Researchers who wish to conduct research at an off-campus site or conduct on-site field research (e.g. Koffler Scientific Reserve, Hart House Farm, Gull Lake) that does not involve any F2F human participant research must complete the Face-to-Face and Off-Campus (F2FOC) COVID-19 Review Form. Off-campus research with existing approvals may continue. Further details are provided in FAQ 9.1 below.
- Faculty members have a responsibility to their staff, students and research participants by staying informed of current University-wide and research-specific guidance. Please ensure that all relevant information is disseminated to applicable research team members and that the University’s guidance is followed.
- Researchers are encouraged to visit the Centre for Research and Innovation Support (CRIS) website which has curated a set of resources for researchers. These new Spotlight pages are updated regularly to respond to the needs of our community.
- Reduce the risk of exposure and transmission of COVID-19 by following all applicable public health precautions
- This page is frequently updated with the latest relevant information on how to minimize the impact of the COVID-19 pandemic on research and innovation operations across the University. If your question was not answered in any of the resources below, please email firstname.lastname@example.org
Updates to 3.1
1.1 When can I restart my research?
Each academic division will have a process for determining the recovery and adaptation of research including the specific requirements for approval. This process is based on the University of Toronto Approach for Research Recovery and Adaptation and the COVID-19 Guideline for Reopening Research Spaces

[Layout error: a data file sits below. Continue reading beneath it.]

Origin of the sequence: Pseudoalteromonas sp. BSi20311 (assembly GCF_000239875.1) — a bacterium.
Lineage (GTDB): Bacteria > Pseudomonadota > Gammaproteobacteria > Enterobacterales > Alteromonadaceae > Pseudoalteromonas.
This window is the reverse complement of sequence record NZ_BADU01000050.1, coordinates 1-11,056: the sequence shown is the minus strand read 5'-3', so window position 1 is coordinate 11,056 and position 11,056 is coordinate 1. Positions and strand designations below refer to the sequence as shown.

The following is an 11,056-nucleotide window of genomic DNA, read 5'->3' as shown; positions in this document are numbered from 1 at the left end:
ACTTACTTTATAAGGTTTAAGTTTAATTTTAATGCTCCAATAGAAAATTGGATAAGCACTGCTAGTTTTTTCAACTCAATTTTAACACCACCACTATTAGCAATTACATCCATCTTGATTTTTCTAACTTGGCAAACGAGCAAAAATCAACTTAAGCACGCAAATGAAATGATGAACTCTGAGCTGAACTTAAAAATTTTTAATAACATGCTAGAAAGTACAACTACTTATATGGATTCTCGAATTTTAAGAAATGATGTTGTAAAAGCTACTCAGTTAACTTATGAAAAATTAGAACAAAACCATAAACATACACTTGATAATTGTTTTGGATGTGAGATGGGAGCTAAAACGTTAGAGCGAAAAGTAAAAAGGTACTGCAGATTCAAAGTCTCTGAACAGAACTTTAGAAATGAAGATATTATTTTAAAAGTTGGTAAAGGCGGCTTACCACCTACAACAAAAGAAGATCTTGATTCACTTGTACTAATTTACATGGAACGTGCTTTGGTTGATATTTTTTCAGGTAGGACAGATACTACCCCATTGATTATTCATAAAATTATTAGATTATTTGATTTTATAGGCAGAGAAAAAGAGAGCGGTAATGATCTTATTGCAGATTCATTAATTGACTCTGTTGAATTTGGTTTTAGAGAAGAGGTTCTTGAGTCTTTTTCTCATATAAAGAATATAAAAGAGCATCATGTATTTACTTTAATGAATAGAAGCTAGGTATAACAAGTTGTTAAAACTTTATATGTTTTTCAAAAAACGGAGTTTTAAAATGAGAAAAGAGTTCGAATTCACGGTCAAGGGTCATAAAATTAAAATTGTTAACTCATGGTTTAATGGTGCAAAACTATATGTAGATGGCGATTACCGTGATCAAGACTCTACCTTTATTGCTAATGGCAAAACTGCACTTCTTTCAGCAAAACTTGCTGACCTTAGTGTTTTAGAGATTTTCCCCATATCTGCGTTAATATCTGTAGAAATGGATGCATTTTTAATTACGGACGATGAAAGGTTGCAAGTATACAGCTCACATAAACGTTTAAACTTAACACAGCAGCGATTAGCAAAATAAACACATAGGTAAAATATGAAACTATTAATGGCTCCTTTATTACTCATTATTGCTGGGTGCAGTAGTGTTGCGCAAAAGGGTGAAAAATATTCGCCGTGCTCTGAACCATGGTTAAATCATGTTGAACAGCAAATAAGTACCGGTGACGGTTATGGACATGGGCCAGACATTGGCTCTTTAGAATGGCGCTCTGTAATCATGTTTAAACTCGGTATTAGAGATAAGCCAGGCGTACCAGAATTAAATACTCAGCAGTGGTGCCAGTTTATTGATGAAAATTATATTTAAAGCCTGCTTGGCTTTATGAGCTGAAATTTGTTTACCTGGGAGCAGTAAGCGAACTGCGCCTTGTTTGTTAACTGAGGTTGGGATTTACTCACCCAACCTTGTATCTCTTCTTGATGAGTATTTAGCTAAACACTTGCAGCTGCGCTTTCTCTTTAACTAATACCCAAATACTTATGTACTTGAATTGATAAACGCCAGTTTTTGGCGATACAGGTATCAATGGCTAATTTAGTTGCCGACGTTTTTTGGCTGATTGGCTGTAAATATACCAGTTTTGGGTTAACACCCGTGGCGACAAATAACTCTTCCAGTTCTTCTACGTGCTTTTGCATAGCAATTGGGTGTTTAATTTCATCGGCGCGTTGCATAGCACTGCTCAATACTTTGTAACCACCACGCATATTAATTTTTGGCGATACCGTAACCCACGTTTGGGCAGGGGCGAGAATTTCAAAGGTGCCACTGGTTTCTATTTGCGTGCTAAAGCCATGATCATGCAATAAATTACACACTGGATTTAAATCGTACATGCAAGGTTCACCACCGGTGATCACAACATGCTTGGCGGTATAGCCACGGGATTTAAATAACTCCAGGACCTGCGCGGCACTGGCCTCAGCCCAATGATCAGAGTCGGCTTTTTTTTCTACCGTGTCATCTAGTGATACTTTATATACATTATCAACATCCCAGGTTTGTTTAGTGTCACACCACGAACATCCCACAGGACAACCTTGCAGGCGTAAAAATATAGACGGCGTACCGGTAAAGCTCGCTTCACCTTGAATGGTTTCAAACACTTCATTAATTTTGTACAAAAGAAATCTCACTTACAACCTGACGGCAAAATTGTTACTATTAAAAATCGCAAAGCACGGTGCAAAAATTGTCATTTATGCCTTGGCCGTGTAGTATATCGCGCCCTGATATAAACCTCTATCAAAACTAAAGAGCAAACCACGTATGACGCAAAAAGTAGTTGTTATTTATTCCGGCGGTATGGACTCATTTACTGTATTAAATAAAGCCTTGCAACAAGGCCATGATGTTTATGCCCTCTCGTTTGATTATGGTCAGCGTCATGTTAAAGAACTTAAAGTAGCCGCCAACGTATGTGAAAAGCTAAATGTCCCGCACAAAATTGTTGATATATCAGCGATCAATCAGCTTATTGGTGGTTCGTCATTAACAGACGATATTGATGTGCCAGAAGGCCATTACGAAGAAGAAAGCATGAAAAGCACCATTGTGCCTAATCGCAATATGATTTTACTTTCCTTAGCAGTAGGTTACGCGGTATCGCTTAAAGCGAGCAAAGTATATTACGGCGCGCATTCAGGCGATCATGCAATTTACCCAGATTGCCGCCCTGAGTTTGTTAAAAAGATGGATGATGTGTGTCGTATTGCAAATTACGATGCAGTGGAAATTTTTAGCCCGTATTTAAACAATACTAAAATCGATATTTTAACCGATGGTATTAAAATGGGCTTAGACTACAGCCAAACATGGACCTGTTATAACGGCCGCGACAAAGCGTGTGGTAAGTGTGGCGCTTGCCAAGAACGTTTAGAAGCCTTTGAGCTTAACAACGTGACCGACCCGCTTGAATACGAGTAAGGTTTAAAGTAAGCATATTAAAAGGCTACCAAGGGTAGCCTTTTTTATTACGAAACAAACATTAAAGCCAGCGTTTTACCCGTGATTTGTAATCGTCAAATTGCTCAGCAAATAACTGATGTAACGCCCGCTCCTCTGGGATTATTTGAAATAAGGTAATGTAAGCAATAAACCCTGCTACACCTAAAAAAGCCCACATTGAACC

Please contact your unit head for information.
1.2 Where do I find more information about how to restart research?
The research recovery and adaptation process is being managed at the divisional level, in harmony with the following university-wide guidance documents:
- University of Toronto Approach for Research Recovery and Adaptation
- COVID-19 Guideline for Reopening Research Spaces
Please contact your unit head for specific information on how the research recovery and restart process is being managed in your division.
1.3 How do I determine whether I need PPE for my research space or lab?
The Environmental Health and Safety Office has outlined the following steps to obtain PPE for research spaces:
- Is PPE Required?
- Review the Guideline for Reopening Research Spaces (Section 6) to determine if physical distancing measures will be appropriate for the research space(s).